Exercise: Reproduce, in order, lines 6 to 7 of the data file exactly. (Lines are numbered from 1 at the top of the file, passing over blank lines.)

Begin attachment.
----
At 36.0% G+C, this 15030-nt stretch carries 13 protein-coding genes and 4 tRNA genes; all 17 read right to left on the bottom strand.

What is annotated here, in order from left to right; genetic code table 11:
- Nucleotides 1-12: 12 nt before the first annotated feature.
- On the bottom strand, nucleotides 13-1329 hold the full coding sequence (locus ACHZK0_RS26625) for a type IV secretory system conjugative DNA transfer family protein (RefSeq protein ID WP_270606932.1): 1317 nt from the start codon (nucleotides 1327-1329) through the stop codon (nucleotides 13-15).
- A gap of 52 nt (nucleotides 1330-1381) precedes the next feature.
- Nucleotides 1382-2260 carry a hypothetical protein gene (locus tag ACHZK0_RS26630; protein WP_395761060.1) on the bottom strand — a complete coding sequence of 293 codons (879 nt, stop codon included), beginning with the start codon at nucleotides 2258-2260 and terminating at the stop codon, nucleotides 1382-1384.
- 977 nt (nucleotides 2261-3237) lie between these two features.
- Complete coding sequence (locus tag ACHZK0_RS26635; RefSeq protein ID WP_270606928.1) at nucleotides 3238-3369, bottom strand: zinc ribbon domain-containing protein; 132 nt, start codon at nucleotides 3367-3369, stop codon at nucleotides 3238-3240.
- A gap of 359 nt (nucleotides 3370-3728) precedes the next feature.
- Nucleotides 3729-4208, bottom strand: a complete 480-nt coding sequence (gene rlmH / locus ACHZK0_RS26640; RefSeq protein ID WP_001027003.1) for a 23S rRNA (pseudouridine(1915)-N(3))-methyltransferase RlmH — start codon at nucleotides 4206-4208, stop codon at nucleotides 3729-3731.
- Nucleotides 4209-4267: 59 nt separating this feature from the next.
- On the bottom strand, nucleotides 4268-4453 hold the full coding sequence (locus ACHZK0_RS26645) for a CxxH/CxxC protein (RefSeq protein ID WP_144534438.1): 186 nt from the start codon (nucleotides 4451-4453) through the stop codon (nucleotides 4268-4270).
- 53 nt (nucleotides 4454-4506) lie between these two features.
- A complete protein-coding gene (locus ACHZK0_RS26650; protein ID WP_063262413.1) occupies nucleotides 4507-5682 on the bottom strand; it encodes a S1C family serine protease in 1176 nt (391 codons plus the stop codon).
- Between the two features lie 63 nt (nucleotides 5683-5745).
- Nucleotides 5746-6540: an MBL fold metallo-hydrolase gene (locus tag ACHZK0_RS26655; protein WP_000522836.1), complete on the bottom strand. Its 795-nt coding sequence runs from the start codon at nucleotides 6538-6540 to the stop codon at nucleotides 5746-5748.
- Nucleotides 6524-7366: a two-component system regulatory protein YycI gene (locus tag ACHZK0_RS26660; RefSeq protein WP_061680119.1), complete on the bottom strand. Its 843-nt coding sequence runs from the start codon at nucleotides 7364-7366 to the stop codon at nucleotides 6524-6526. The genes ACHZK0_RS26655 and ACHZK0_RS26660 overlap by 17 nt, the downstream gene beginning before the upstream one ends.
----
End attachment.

- Nucleotides 1382-2260 carry a hypothetical protein gene (locus tag ACHZK0_RS26630; protein WP_395761060.1) on the bottom strand — a complete coding sequence of 293 codons (879 nt, stop codon included), beginning with the start codon at nucleotides 2258-2260 and terminating at the stop codon, nucleotides 1382-1384.
- 977 nt (nucleotides 2261-3237) lie between these two features.